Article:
No signs of early end to cri­sis over Qatar

China Daily (Hong Kong) - - WORLD -

driven largely by gas rev­enues, de­nies the charges. Of­fi­cials say the de­mands are so draconian they sus­pect they were never se­ri­ously meant for ne­go­ti­a­tion and were in­stead meant to hob­ble Doha’s sovereignty.

Ger­man For­eign Min­is­ter Sig­mar Gabriel, on a tour of Gulf coun­tries, said he was cau­tiously op­ti­mistic the feud­ing coun­tries would reach a so­lu­tion once they met for talks. “But it is also pos­si­ble that it will con­tinue to be dif­fi­cult for some days,” he told re­porters in Kuwait, where he met with the Gulf state’s ruler who is me­di­at­ing in the cri­sis.

He said Kuwait’s me­di­a­tion, backed by the United States, had al­ready achieved a lot.

Pro­tracted dis­pute?

Qatar faces fur­ther iso­la­tion and pos­si­ble ex­pul­sion from the Gulf Co­op­er­a­tion Coun­cil, a re­gional eco­nomic and se­cu­rity co­op­er­a­tion body founded in 1981, if its response to the de­mands fails to sat­isfy the Arab states meet­ing in Cairo.

The Dubai-based Al-Bayan news­pa­per said in an ed­i­to­rial that all in­di­ca­tions sug­gested Qatar had “be­lit­tled joint Gulf ac­tion and the Arab block”.

“Doha chose to en­ter into a dark tun­nel. ... We are to­day at a new sit­u­a­tion af­ter the Qatari re­jec­tion, and it is a re­jec­tion that will not pass with­out a price, and Qatar alone bears re­spon­si­bil­ity for this re­ac­tion.”

Qatar’s response to the de­mands has not been made public. But Doha has al­ready made clear that, while seek­ing set­tle­ment, it is prepar­ing for a more pro­tracted dis­pute. Doha an­nounced on Tues­day it planned to raise Liq­ue­fied Nat­u­ral Gas pro­duc­tion ca­pac­ity by 30 per­cent in the next five years.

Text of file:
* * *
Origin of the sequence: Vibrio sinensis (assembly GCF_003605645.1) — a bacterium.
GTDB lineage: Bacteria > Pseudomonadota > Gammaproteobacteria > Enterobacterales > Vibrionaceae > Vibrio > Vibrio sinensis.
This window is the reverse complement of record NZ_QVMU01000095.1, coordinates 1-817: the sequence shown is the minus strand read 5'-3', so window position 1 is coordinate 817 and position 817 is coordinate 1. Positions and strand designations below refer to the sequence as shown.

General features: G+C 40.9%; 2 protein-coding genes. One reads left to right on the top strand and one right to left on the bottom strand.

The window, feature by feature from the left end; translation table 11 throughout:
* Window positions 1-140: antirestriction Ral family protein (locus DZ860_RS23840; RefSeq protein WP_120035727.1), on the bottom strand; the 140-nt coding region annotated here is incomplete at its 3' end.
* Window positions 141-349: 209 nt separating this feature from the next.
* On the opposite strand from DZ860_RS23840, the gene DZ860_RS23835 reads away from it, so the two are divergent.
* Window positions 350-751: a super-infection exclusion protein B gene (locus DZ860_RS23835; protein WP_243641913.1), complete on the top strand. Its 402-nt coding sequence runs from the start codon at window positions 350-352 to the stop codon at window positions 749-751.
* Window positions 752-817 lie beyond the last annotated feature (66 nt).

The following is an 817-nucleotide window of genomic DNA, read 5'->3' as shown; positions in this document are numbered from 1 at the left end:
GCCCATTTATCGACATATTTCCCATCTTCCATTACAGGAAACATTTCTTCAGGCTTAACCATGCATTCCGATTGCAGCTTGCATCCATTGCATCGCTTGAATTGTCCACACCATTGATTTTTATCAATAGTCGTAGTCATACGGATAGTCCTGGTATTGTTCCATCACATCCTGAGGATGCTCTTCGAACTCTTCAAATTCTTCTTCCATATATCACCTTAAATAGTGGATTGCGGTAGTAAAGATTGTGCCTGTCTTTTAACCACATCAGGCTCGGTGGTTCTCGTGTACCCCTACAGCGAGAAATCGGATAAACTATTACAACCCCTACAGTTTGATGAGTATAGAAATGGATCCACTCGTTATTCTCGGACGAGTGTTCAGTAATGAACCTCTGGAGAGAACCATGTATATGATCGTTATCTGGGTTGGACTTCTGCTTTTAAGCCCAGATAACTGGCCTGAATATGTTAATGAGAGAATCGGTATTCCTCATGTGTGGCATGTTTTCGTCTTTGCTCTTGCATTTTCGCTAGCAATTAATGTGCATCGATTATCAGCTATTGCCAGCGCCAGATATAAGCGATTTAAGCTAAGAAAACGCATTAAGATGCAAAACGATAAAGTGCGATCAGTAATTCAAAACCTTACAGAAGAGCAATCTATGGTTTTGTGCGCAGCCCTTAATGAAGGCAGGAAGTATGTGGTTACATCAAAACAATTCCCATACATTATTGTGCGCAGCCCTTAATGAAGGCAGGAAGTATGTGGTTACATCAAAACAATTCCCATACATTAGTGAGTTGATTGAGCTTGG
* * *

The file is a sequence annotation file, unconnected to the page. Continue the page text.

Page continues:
Qatar’s rel­a­tively lim­ited trade ties with other Gulf states — largely food and con­struc­tion ex­ports — could also soften the ef­fects of ex­tended re­gional iso­la­tion.

The Arab coun­tries have de­manded Qatar cur­tail its sup­port for the Mus­lim Brother­hood, shut down the Al-Jazeera TV chan­nel, close down a Turk­ish mil­i­tary base and down­grade its ties with Iran.

Qatar’s for­eign min­is­ter called for “di­a­logue” on Wed­nes­day to re­solve the cri­sis, ac­cus­ing Arab states of try­ing to un­der­mine the na­tion’s sovereignty.

But the Al-Riyadh news­pa­per, which re­flects Saudi gov­ern­ment think­ing, said: “We do not un­der­stand the Qatari in­tran­si­gence which is built on the prin­ci­ple of sovereignty that have been re­peated in ev­ery re­ac­tion is­sued by Doha.”

“The Gulf re­quire­ments did not im­pact on the Qatari sovereignty at all, but only asked that Qatar stop in­ter­fer­ence in their in­ter­nal af­fairs.”

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